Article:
Monitor relevant KPIs (key performance indicators)
Once you know that churn rate, it’s time to monitor relevant KPIs and metrics for that period. For example, did customer engagement rates go up or down? What about product usage? Did you receive more support requests during that time?
Some key metrics you might want to consider include:
- Activation rate: percentage of the licenses the company pays for that actually get used.
- DAU/MAU rates: the percentage of all users that are active on a daily basis (DAU), or monthly basis (MAU).
- Net Promoter Score (NPS): a survey-based metric that indicates client sentiment towards your product (more on how to measure this in the next section).
After gathering information on both your churn rate and engagement KPIs, you can look deeper to find out why some of your loyal customers churned.
Send out customer surveys
One approach you can take to analyzing customer churn is qualitative: get individual clients to tell you more about how they feel about your product, and churning clients to tell you why.
One way to do this is to send surveys to churned customers and ask them why they canceled. You can also send NPS surveys to current customers to gauge their happiness.
Look for common issues in the responses to determine where you have holes in your customer experience. Learning why these people churned will not only allow you to fix issues for your remaining customers, but you can also retarget these people by correcting problems that drove them away.
When large or VIP accounts send you notice of cancellation or non-renewal, you can set up an exit call or meeting to find out why they’re leaving and ask for feedback. Again, not only are you getting valuable insight into the customer experience, but you also have an opportunity to save the customer relationship.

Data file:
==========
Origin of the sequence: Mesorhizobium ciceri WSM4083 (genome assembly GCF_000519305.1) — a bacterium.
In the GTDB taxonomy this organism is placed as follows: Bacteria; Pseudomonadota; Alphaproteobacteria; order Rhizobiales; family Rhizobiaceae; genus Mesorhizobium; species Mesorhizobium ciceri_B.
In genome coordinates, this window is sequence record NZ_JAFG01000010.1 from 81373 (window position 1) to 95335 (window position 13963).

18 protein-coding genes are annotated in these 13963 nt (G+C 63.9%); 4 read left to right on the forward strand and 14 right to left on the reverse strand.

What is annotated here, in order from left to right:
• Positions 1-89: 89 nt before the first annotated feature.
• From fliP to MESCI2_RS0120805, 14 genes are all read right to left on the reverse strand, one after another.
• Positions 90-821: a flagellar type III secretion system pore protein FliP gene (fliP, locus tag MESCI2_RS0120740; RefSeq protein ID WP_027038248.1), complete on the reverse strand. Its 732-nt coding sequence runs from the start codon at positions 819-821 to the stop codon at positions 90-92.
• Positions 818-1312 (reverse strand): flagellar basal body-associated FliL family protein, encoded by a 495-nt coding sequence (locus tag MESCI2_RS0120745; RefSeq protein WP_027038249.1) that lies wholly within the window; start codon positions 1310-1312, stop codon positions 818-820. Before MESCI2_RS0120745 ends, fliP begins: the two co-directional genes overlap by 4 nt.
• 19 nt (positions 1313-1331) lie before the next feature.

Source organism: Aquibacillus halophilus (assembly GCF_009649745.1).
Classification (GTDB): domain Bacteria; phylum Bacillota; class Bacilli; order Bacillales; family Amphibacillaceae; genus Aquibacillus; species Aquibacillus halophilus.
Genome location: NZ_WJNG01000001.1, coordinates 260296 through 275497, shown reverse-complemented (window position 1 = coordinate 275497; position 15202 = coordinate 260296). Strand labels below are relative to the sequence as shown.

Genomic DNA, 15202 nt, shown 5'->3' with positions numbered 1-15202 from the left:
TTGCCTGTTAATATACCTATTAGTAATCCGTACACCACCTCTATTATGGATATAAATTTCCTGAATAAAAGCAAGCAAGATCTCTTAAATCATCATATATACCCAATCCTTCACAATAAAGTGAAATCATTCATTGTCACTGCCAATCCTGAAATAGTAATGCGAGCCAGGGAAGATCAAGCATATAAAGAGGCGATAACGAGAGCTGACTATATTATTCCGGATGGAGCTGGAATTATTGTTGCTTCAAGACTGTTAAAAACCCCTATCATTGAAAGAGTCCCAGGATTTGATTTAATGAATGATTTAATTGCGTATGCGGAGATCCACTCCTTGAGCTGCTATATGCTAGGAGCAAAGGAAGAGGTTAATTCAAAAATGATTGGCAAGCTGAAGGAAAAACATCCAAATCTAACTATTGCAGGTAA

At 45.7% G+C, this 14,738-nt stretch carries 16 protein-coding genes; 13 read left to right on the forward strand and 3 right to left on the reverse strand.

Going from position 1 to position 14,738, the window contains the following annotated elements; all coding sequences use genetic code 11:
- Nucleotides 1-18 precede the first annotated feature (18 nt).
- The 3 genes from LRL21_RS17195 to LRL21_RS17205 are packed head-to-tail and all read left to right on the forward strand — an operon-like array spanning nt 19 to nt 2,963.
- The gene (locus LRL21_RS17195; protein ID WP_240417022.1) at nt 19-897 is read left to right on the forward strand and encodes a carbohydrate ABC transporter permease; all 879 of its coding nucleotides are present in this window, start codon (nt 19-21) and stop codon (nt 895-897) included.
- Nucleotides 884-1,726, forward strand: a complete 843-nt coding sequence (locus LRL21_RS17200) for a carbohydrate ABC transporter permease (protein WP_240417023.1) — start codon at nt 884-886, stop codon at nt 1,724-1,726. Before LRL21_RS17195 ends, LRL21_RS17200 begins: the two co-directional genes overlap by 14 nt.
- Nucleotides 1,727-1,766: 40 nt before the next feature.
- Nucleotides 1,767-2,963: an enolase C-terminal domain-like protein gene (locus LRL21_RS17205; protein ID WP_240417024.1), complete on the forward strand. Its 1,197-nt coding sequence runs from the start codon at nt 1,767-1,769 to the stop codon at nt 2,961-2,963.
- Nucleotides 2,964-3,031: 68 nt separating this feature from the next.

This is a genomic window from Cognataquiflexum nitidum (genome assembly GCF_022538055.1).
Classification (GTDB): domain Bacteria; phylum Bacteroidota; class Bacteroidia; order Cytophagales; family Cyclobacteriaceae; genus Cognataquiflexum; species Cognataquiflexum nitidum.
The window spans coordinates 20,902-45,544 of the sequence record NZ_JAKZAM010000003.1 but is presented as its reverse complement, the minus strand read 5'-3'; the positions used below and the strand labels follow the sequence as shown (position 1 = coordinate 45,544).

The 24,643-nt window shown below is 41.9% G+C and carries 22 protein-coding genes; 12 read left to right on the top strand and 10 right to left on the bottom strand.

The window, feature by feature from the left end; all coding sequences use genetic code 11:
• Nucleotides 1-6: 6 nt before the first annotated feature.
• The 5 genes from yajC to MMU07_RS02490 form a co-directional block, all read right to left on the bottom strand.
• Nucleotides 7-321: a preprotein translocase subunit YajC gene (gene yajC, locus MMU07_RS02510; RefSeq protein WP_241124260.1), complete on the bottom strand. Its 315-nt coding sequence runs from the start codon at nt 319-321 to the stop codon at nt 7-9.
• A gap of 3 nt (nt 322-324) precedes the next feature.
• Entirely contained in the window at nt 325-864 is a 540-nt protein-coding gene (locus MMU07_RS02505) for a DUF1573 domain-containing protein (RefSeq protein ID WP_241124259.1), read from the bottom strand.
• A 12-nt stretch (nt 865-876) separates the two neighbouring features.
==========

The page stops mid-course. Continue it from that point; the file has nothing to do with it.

For example, if they’re leaving because of pricing or a lack of immediate need for the product, offer to let them pause for a few months or provide a discount. If they’re leaving because they’re having difficulty with product adoption and getting their team to use the platform, offer to help them with onboarding and training.
Determine what issues to address and reduce churn
If you find common issues among your churning clients, many of your other clients may be facing the same problems; they just haven’t churned yet. That means you can determine which accounts are at risk and get in front of potential churn.
It’s also a great idea to perform cohort analysis, differentiating between issues that arise for newer customers vs. those who have been with you for years. This is a more quantitative approach to analyzing churn.
In cohort analysis, you segment your clients by different vectors, for example, sign-up dates, and compare retention rates over the weeks, months, or years after they signed up.
You can also break groups up by company size, referral source, and other factors that might help you identify patterns in your churn.
By understanding every step of the customer journey, you can more accurately focus on churn reduction for all of your customers and prevent any future large-scale revenue loss.
How to use churn analysis results to your advantage
After analyzing your churn results, you have the data you need to start tackling the issue. But you need to know what to do with it before you can start transforming your retention rates.
Here are four ways that you can use your churn analysis data to boost your bottom line.
Identify specific issues
If your churn rate is higher than expected, something is wrong with your business. There’s something off in your customer journey — some deficiency that’s driving customers away into the waiting arms of your competitors.
First, use the churn data to narrow down when people are churning. Once you have that information, look at the customer journey and start polling customers who’ve churned. As we mentioned in the last section, this is also a great time to schedule exit interviews.
Then, you want to confirm your suspicions by comparing different groups using cohort analysis (for example, customers with an unanswered support ticket vs. customers who had all their tickets answered).
Identifying these issues is the first step toward fixing them. Once you have figured out what’s pushing people away, you can fix the holes in your customer journey and ensure that this momentary jump in churn doesn’t become a mass exodus that leads to a serious loss of revenue.